Is the era of low interest rates over? It depends on which
interest rates you're talking about.
Mortgage rates, for example, have been very much on the move.
According to data from Freddie Mac on 30-year mortgage rates, from
early May to early August these rates rose by more than a full
In contrast, savings account rates have been stuck in the mud.
The FDIC reports that as of early August, the average interest rate
on savings accounts was about where it was in early May.
The contrast between rising mortgage rates and stagnant savings
account rates is bound to be another frustration for deposit
customers. Here's why savings account rates have been slower to
move, along with suggestions on what you can do about it.
Why savings accounts have been slow to change
The difference between the actions of mortgage rates and savings
account rates is rooted in some market realities:
Interest on savings accounts is a cost; interest on
mortgages is revenue.
Banks set rates on products partly in response to the
marketplace, and partly based on their own profit motives.
Looking at it from the bank's point of view, which would you
raise first: savings account rates that cost you money, or
mortgage rates that make you money? Think about how prices at the
gas pump are quick to rise when oil prices go up, but are much
stickier on the way down. A similar dynamic is at work with bank
Savings accounts are short-term; mortgages are
Long-term rates are generally quicker to react to marketplace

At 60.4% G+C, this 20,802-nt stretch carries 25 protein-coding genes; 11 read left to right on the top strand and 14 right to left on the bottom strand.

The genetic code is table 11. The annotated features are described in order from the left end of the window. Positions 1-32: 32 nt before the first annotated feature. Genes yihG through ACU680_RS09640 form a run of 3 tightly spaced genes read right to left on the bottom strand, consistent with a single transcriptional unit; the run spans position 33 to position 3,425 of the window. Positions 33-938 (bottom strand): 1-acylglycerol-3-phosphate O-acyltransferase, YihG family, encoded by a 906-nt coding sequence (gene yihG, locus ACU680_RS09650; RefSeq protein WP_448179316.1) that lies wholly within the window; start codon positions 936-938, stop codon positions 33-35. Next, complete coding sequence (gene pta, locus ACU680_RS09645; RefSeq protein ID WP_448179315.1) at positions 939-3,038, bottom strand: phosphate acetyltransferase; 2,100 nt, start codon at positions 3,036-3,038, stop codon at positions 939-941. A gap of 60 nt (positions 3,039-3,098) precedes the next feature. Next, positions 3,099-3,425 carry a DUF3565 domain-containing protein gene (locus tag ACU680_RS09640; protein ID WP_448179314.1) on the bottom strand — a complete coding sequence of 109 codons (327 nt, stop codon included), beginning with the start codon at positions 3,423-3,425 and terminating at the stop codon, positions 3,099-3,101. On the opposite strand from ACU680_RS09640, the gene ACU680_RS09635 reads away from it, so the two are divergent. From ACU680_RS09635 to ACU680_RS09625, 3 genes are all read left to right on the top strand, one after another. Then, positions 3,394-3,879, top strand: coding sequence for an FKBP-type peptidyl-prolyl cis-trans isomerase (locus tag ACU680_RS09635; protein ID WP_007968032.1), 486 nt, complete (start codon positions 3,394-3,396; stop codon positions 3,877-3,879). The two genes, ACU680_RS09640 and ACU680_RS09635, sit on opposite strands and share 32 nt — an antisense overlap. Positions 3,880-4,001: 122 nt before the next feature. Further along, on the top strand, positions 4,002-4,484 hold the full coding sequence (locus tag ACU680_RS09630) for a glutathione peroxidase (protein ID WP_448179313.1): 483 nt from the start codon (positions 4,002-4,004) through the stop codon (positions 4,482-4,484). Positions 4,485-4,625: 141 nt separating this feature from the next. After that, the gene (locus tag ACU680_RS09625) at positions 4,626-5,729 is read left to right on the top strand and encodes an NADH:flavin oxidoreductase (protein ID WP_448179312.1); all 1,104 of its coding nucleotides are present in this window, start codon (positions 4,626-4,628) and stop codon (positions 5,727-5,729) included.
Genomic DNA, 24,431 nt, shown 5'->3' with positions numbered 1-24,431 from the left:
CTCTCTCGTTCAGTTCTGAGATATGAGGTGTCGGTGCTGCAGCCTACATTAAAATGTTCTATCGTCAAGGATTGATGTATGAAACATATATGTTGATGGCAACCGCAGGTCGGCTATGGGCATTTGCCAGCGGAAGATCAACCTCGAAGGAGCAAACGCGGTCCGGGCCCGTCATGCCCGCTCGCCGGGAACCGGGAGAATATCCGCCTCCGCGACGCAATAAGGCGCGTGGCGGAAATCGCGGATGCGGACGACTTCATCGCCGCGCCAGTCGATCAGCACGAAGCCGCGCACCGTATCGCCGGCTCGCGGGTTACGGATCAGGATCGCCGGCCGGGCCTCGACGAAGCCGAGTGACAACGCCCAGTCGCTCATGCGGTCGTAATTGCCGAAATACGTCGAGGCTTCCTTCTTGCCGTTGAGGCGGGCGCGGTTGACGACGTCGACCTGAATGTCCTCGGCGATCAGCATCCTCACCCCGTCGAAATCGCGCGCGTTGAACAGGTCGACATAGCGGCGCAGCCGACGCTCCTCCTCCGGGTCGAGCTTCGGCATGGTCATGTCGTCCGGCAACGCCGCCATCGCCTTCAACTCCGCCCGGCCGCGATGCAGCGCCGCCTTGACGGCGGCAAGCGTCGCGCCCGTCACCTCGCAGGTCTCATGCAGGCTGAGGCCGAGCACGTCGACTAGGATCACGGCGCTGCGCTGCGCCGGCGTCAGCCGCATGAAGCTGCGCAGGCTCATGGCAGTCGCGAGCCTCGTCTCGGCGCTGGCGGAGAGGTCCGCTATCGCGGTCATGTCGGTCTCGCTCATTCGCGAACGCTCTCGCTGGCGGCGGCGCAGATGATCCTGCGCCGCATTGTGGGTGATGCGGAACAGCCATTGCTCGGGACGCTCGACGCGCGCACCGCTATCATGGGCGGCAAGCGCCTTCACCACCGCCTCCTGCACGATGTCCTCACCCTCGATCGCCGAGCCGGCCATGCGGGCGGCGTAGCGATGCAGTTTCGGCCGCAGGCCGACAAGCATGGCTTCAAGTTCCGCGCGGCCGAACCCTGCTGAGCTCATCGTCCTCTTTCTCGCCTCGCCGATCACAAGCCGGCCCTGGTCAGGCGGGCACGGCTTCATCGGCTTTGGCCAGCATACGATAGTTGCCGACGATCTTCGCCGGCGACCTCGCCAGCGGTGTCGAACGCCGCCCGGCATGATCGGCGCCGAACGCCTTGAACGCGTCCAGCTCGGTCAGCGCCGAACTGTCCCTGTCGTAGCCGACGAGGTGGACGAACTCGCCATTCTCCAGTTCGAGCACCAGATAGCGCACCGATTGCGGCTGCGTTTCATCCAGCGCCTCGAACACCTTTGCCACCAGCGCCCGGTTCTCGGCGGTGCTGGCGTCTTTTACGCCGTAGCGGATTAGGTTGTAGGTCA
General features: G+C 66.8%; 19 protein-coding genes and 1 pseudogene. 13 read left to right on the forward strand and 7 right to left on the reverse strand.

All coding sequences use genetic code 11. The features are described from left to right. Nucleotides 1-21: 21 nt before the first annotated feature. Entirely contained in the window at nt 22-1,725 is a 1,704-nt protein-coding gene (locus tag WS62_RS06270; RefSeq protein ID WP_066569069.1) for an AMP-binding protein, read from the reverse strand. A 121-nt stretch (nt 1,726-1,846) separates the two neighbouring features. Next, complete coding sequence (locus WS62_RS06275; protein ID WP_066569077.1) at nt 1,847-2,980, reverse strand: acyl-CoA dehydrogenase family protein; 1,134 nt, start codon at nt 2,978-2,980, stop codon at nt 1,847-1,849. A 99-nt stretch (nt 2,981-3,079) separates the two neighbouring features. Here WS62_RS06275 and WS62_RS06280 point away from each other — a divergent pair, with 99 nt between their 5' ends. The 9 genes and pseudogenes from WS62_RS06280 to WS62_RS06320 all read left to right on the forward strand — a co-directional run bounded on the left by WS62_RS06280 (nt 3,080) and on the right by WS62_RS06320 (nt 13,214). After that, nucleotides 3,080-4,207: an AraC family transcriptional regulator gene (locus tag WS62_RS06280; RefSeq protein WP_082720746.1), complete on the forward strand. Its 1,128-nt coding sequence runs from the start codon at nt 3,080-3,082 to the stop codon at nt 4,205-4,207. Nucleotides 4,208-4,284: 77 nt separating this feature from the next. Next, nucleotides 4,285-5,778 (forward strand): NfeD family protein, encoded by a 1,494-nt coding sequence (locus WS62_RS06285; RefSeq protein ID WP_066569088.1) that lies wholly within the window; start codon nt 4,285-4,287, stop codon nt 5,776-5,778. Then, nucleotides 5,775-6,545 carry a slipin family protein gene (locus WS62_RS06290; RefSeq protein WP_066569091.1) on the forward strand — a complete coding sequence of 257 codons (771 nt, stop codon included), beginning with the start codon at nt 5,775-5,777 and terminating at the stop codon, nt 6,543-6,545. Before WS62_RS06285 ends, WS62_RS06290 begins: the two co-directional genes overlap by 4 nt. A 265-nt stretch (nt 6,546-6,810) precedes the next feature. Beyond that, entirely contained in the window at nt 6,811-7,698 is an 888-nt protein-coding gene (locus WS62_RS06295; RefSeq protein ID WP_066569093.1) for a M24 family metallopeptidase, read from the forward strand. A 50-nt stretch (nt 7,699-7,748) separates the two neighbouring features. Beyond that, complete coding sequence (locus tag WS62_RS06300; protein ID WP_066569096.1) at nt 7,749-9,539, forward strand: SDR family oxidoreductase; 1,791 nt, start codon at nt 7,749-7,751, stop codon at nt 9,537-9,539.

changes because they have to anticipate the future. This helps
explain why on-demand account rates haven't moved, while 30-year
mortgage rates have.
Banks have little incentive to attract deposits.
When lending business is slow, banks have less need for deposits
to help fund their lending activities. That's why deposit rates
may not rise until the economy picks up.
What you can do about it
As frustrating as low savings account rates may be, don't grind
your teeth over it. Instead, here are three things you can do to
try to move rates a little bit in your favor:
Actively compare rates.
There are already
large differences between rates at different
, and these differences may widen once rates start to move.
Look at online banks.
On average, online banks have consistently offered higher rates
than traditional banks.
Look into CDs with mild early withdrawal
It may be time to get creative. For example, earning higher rates
by finding ones with relatively mild early withdrawal penalties
might allow you to come out ahead even if you decide to take the
penalty after a year or so.
Deposit accounts may be slow to react to the rise in interest
rates, but that doesn't mean you have to be slow to take your own